the Church of Santa Maria della Rocca is a fourteenth century church in the western border of the village of Offida. Surrounded on three sides by cliffs that open on two valleys, the great construction in brick in the Romanesque-gothic style you must master Albertino that erected in 1330 on pre-existing small benedictine church. The facade, turned toward the outside of the inhabited area is divided by pilaster strips and on the opposite side there are three high polygonal apses with pilasters of white stone, single lancet windows and gothic arches. On the central apse opens a gothic portal that introduces in the crypt (a 3 then 5 naves), as wide as the upper church and adorned with frescoes attributed to the Maestro di Offida. The upper church, with a single hall according to the tradition of the mendicant orders, preserves frescoes of the Giottesque influence, still attributed to the Maestro di Offida (those of the transept are dated from an inscription to 1367) and other attributed to Giacomo da Campli (XV century). Part of the original decorations are lost even for the deterioration of the cover. In the side altars, erected in different eras, it should be noted that dedicated to Sant'Andrea, of the XV century, with blade frescoed on the wall by Vincenzo Pagani.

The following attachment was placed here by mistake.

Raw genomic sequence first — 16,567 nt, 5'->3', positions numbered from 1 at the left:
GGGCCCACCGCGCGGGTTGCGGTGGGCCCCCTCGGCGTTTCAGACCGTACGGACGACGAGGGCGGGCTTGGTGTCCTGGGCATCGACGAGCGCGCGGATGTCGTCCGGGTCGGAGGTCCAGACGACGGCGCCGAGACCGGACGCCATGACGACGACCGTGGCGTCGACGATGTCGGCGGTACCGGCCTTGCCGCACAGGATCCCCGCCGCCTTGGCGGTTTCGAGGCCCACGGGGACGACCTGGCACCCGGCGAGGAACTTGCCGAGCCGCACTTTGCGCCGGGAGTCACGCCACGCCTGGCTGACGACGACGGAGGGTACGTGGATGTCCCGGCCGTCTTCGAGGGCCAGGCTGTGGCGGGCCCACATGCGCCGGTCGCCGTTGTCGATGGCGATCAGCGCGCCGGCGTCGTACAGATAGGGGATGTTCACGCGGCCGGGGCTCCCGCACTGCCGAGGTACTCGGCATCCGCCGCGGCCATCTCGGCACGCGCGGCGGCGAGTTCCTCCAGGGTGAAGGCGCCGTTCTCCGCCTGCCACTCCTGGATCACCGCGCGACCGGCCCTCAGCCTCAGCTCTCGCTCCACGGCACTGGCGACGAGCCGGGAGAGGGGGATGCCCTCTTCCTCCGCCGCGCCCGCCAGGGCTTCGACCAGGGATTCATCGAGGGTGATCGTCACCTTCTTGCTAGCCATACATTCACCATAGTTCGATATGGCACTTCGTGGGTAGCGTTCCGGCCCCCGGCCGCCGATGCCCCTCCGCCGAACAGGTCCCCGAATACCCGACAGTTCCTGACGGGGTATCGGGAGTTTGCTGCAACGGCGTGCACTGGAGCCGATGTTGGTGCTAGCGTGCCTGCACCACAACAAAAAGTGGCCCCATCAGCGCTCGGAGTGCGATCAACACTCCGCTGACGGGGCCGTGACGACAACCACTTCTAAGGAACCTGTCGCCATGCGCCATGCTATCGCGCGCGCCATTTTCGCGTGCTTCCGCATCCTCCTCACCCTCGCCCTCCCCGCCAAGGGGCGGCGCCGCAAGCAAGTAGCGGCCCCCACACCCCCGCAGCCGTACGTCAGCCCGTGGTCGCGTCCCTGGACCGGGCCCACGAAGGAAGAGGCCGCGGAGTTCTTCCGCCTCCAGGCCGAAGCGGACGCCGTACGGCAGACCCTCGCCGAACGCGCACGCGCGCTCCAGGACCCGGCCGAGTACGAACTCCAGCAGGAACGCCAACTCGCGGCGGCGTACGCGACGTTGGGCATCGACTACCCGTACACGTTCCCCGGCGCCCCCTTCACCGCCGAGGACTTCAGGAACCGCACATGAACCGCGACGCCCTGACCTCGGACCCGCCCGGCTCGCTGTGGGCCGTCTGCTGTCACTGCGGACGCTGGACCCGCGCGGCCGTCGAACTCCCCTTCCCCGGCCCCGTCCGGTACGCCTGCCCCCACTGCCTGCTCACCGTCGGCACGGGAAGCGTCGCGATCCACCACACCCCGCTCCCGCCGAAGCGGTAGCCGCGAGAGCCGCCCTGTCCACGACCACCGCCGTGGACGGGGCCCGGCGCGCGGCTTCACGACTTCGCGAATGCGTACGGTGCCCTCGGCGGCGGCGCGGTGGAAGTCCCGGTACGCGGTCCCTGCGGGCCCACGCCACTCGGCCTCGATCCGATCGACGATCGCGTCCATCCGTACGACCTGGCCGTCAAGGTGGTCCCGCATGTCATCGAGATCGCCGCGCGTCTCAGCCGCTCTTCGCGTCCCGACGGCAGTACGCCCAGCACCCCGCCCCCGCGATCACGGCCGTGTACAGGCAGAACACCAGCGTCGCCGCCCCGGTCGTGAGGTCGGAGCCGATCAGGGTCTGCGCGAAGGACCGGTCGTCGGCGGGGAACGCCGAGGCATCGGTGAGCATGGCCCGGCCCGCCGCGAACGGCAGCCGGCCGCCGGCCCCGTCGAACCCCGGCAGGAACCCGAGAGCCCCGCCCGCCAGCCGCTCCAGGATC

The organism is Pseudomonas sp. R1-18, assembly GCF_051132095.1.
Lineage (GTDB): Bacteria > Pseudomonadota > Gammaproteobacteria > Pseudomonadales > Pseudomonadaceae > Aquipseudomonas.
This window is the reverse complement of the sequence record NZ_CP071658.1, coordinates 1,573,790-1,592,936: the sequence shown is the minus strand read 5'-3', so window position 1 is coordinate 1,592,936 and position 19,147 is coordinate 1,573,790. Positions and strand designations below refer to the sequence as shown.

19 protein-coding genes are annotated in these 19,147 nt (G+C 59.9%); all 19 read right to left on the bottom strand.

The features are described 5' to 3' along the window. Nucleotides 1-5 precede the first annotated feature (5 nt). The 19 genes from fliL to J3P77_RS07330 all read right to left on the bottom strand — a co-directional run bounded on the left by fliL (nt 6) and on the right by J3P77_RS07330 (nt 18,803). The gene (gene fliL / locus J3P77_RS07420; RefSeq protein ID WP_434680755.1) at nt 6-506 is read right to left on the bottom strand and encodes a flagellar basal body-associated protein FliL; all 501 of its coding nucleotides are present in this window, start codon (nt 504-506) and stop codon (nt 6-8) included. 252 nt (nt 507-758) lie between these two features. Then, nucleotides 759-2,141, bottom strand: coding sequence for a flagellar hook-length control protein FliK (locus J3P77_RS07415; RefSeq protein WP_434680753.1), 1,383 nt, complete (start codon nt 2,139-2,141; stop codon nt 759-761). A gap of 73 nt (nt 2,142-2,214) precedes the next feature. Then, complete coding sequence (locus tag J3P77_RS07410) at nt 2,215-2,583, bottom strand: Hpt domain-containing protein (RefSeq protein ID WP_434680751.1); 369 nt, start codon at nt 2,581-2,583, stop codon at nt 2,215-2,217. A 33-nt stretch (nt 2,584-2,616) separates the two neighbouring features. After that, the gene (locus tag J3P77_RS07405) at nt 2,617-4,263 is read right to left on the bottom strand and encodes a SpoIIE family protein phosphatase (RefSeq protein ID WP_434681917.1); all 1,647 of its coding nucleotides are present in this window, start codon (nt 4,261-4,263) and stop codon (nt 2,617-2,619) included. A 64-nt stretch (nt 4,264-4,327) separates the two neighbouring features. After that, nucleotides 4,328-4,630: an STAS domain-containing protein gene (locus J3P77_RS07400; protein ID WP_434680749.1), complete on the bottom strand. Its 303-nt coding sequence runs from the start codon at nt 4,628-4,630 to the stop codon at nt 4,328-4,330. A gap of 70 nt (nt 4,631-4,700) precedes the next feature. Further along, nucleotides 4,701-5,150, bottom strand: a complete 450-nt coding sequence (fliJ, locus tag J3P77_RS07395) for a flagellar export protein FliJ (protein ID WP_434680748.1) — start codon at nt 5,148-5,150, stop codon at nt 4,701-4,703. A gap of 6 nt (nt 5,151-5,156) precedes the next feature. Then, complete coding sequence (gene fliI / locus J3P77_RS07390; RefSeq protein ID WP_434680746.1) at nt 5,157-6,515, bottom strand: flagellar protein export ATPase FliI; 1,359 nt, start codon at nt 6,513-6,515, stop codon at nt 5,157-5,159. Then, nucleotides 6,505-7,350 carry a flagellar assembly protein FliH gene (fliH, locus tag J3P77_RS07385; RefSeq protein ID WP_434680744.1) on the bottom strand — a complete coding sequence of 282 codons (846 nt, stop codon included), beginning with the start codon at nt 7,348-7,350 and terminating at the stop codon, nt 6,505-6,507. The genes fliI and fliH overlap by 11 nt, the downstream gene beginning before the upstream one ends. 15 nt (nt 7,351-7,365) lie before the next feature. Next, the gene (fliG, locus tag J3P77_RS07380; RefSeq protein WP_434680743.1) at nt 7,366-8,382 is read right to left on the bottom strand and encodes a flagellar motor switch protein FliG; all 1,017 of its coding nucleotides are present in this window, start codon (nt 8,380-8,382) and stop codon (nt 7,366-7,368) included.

During the advance of the allied troops, between 16 and 18 June 1944 some military Germans had completely undermined the church so that the rubble were a hindrance to the allies, but none of the thirty exploded mines and the inhabitants ascribed the episode to a miracle of the Virgin. On the left side of the first staircase that leads to the church is represented a sheep that eats a clover leaf; the popular belief that if there is positioned above, by sliding backwards along the staircase, with closed eyes, the expressed desire will be fulfilled.